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Homework Help: Issue with kinematics task

  1. May 2, 2015 #1
    Hello community. I have a task from my college and no matter how hard i tried i failed to find a solution for it. The task itself is resolvable (by drawing) but i can't figure the mathematical way to solve it. And it bothers me so bad.

    1. The problem statement, all variables and given/known data
    So i have this kinematics mechanism. At the OA lever i have a known constant velocity, lets say - ω with direction counter clockwise around point O. I have given these dimensions: OA, AB, AD, DB1 and h aswell. My task is to determine the lowest position of element/point B1. Of course i plotted enough points and determined that (see the picture)... but there should be mathematical way to determine this. And i can't find it.

    Initialy i thought... the lowest position of B1 is when OA is alongside to DB1. But i was wrong. Then i thought that if the velocity that occurs at point D is perpendicular to DB1 then the velocity at point B1 will be equal to 0. But this solution does not match with the position from the picture either. c61b0913e8ff7f0c54fdd1f710bc176a_610x0.jpg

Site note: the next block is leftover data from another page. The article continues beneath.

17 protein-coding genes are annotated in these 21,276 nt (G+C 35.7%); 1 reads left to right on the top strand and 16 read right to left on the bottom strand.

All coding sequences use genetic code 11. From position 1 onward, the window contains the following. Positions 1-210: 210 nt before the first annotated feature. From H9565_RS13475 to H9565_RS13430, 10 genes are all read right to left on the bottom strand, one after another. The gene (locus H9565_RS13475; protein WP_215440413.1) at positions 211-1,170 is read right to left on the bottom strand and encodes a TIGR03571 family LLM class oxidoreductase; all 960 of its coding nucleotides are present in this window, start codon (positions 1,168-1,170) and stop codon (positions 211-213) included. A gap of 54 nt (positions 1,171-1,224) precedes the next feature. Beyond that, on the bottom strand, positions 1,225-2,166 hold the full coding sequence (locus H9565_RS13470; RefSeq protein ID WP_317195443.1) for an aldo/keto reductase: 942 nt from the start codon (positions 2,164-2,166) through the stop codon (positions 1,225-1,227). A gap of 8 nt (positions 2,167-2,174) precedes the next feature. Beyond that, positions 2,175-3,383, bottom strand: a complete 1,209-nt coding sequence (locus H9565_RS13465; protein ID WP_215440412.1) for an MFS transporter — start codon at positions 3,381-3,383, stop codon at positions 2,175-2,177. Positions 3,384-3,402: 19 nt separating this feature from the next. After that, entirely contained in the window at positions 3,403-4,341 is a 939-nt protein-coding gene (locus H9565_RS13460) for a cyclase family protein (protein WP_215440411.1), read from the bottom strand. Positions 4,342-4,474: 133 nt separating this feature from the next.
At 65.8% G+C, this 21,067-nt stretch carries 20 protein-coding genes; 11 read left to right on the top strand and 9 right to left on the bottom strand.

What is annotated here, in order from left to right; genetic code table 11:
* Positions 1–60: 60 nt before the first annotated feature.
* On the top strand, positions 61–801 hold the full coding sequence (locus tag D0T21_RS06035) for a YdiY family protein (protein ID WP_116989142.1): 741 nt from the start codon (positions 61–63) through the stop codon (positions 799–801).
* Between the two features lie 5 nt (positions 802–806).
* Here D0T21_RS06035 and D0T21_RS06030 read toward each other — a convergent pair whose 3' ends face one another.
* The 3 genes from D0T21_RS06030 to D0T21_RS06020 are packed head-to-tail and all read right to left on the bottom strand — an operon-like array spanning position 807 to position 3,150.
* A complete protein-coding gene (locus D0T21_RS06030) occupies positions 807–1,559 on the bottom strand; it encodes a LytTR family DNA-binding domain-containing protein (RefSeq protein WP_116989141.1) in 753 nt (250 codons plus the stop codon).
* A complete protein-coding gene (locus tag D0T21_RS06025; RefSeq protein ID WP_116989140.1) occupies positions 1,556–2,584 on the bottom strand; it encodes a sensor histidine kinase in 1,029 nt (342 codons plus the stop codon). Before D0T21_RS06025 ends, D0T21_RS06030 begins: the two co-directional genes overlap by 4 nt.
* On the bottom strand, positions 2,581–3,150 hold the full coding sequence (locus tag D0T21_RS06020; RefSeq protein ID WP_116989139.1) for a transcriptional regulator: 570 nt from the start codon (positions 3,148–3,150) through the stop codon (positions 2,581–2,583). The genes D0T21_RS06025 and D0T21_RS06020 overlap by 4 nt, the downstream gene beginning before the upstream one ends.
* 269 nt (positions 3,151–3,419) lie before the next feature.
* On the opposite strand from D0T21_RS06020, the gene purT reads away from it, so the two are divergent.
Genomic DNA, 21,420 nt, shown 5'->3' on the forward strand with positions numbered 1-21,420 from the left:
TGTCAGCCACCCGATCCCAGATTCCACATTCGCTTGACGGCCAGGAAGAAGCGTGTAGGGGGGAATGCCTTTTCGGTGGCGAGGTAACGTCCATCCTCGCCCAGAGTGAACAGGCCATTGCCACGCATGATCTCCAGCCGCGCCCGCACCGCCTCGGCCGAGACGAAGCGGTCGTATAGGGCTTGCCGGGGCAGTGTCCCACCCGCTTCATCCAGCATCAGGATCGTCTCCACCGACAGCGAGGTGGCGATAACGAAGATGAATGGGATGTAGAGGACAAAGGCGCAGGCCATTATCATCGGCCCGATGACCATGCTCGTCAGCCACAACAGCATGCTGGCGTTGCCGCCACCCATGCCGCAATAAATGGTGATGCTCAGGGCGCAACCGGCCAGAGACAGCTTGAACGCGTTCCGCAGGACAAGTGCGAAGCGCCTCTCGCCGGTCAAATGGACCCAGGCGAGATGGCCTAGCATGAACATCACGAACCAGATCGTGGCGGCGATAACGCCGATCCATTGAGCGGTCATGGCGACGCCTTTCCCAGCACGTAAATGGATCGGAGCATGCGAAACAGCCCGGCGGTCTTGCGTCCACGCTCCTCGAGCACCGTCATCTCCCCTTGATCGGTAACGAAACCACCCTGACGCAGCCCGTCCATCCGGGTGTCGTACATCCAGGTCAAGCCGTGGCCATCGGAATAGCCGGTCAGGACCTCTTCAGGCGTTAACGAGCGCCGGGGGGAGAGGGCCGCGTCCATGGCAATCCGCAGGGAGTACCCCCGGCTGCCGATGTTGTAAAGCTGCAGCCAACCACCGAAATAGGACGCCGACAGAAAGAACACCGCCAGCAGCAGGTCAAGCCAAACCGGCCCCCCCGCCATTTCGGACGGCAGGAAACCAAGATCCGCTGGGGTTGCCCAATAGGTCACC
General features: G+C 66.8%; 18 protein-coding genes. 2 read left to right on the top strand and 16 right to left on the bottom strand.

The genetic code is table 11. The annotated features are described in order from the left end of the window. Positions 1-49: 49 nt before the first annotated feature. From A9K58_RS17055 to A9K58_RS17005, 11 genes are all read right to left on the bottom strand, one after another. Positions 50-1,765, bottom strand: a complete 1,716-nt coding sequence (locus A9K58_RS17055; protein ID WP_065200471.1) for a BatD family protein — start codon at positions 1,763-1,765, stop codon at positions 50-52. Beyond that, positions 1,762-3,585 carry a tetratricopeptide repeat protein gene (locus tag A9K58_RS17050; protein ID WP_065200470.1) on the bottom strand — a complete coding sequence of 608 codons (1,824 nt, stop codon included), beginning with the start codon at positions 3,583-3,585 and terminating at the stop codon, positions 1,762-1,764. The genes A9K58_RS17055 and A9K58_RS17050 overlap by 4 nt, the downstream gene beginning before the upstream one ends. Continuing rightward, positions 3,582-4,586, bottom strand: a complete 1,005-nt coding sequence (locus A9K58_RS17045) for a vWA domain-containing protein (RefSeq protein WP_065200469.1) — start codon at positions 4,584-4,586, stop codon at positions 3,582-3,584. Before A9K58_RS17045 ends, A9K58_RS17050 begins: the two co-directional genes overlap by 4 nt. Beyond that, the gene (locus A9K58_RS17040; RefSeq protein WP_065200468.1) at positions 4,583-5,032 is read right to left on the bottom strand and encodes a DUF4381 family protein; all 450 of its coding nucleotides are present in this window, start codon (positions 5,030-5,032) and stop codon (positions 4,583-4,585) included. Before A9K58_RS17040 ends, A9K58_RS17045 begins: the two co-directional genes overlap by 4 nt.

Last edited by a moderator: May 2, 2015
  2. jcsd
  3. May 2, 2015 #2
    Is point D a pinned joint?
  4. May 2, 2015 #3
    No, its a mobile joint. My bad, i fixed it: 8cdee899b4e775f1755113f269d2da1a_610x0.jpg
    Last edited: May 2, 2015
  5. May 2, 2015 #4
    is length B1-D less than h?
  6. May 3, 2015 #5
    Last edited: May 3, 2015
  7. May 3, 2015 #6
    No. Here are all dimensions and values i have:

    OA = 0.45m
    AB = 1.1m
    BD = 1.6m
    ωoa = 4 rad/s (counter clockwise)

    I already plotted full cycle with 6 positions and by the lowest position of B1 there i plotted another 10-12 points near it, increasing the resolution. Thus i found (roughly) the lowest position of B1 shown on the picture up there. But i still think there has to be another - much more accurate and mathmatical way to solve this.

    I think that if B1 is in the lowest position its velocity should be equal to 0. Therefore at point D velocity should be perpendicular to DB1:
    ωoa =Voa . OA We have ωoa and OA so Voa is known. If we separate vector Voa by sinα.Voa and cosα.Voa we will have at point B - ωbd=(sinα.Voa)/AB and the point D this velocity will be vector Vda=ωbd.BD=(sinα.Voa).(BD/AB) plus the other vector cosα.Voa. But when i calculate and plot them it doesnt seems to be perpendicular at all. And i cant figure it out why is that.
  8. May 3, 2015 #7
    I think your approach looks valid. However, might a simpler be simply geometrical? Can you express y in terms of θ? Then set dy/dθ=0.
  9. May 3, 2015 #8
    I didn't understand you. What are y and θ?
  10. May 4, 2015 #9
    y is the vertical position of point B1 and theta is the angle OA makes with the x-axis.
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